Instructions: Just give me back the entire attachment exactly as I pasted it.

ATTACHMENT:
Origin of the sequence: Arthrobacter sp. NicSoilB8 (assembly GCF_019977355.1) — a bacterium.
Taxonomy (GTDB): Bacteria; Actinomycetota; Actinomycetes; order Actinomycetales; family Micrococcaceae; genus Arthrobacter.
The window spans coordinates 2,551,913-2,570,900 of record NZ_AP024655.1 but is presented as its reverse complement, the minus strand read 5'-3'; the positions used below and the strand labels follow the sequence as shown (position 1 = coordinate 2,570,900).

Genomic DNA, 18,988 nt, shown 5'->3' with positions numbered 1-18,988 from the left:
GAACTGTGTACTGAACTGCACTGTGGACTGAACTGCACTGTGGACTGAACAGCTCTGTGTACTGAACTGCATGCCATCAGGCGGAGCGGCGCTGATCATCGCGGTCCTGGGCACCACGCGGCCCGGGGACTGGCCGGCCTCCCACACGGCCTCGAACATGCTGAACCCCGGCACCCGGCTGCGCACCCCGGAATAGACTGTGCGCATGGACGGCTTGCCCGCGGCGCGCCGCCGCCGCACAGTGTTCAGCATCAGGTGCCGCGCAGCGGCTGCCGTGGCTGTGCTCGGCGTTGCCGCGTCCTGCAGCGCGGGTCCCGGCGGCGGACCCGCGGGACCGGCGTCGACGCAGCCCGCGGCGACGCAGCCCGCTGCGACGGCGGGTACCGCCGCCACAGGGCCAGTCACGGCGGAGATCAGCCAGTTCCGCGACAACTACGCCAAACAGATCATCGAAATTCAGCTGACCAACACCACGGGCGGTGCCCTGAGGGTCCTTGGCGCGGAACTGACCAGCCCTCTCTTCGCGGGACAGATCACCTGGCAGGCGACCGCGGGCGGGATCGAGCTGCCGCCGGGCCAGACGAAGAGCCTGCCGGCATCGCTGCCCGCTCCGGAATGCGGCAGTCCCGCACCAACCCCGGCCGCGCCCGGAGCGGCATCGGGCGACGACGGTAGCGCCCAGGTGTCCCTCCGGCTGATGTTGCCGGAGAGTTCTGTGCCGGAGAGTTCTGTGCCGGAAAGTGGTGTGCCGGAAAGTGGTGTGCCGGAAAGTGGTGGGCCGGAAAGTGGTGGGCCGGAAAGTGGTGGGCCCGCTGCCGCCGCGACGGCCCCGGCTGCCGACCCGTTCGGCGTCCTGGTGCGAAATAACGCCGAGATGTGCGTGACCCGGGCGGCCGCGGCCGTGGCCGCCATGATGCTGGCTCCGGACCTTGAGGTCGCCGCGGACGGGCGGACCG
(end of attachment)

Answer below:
Origin of the sequence: Arthrobacter sp. NicSoilB8 (assembly GCF_019977355.1) — a bacterium.
Taxonomy (GTDB): Bacteria; Actinomycetota; Actinomycetes; order Actinomycetales; family Micrococcaceae; genus Arthrobacter.
The window spans coordinates 2,551,913-2,570,900 of record NZ_AP024655.1 but is presented as its reverse complement, the minus strand read 5'-3'; the positions used below and the strand labels follow the sequence as shown (position 1 = coordinate 2,570,900).

Genomic DNA, 18,988 nt, shown 5'->3' with positions numbered 1-18,988 from the left:
GAACTGTGTACTGAACTGCACTGTGGACTGAACTGCACTGTGGACTGAACAGCTCTGTGTACTGAACTGCATGCCATCAGGCGGAGCGGCGCTGATCATCGCGGTCCTGGGCACCACGCGGCCCGGGGACTGGCCGGCCTCCCACACGGCCTCGAACATGCTGAACCCCGGCACCCGGCTGCGCACCCCGGAATAGACTGTGCGCATGGACGGCTTGCCCGCGGCGCGCCGCCGCCGCACAGTGTTCAGCATCAGGTGCCGCGCAGCGGCTGCCGTGGCTGTGCTCGGCGTTGCCGCGTCCTGCAGCGCGGGTCCCGGCGGCGGACCCGCGGGACCGGCGTCGACGCAGCCCGCGGCGACGCAGCCCGCTGCGACGGCGGGTACCGCCGCCACAGGGCCAGTCACGGCGGAGATCAGCCAGTTCCGCGACAACTACGCCAAACAGATCATCGAAATTCAGCTGACCAACACCACGGGCGGTGCCCTGAGGGTCCTTGGCGCGGAACTGACCAGCCCTCTCTTCGCGGGACAGATCACCTGGCAGGCGACCGCGGGCGGGATCGAGCTGCCGCCGGGCCAGACGAAGAGCCTGCCGGCATCGCTGCCCGCTCCGGAATGCGGCAGTCCCGCACCAACCCCGGCCGCGCCCGGAGCGGCATCGGGCGACGACGGTAGCGCCCAGGTGTCCCTCCGGCTGATGTTGCCGGAGAGTTCTGTGCCGGAGAGTTCTGTGCCGGAAAGTGGTGTGCCGGAAAGTGGTGTGCCGGAAAGTGGTGGGCCGGAAAGTGGTGGGCCGGAAAGTGGTGGGCCCGCTGCCGCCGCGACGGCCCCGGCTGCCGACCCGTTCGGCGTCCTGGTGCGAAATAACGCCGAGATGTGCGTGACCCGGGCGGCCGCGGCCGTGGCCGCCATGATGCTGGCTCCGGACCTTGAGGTCGCCGCGGACGGGCGGACCG